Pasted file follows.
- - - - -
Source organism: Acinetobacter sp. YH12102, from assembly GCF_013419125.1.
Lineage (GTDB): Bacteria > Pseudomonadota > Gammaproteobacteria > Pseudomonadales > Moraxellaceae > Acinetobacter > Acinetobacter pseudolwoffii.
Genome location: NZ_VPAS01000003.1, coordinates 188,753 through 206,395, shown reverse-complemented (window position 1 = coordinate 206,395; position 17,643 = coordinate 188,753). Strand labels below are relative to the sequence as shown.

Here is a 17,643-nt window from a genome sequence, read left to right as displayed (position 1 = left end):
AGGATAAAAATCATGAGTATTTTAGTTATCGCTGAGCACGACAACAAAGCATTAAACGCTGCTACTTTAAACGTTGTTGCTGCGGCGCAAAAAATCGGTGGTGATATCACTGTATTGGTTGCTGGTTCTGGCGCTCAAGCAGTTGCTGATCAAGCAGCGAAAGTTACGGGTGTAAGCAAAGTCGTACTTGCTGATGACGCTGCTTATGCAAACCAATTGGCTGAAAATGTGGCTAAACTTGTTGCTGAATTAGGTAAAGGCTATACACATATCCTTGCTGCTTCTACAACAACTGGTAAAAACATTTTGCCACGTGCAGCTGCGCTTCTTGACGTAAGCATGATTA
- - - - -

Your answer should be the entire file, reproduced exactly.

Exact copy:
Source organism: Acinetobacter sp. YH12102, from assembly GCF_013419125.1.
Lineage (GTDB): Bacteria > Pseudomonadota > Gammaproteobacteria > Pseudomonadales > Moraxellaceae > Acinetobacter > Acinetobacter pseudolwoffii.
Genome location: NZ_VPAS01000003.1, coordinates 188,753 through 206,395, shown reverse-complemented (window position 1 = coordinate 206,395; position 17,643 = coordinate 188,753). Strand labels below are relative to the sequence as shown.

Here is a 17,643-nt window from a genome sequence, read left to right as displayed (position 1 = left end):
AGGATAAAAATCATGAGTATTTTAGTTATCGCTGAGCACGACAACAAAGCATTAAACGCTGCTACTTTAAACGTTGTTGCTGCGGCGCAAAAAATCGGTGGTGATATCACTGTATTGGTTGCTGGTTCTGGCGCTCAAGCAGTTGCTGATCAAGCAGCGAAAGTTACGGGTGTAAGCAAAGTCGTACTTGCTGATGACGCTGCTTATGCAAACCAATTGGCTGAAAATGTGGCTAAACTTGTTGCTGAATTAGGTAAAGGCTATACACATATCCTTGCTGCTTCTACAACAACTGGTAAAAACATTTTGCCACGTGCAGCTGCGCTTCTTGACGTAAGCATGATTA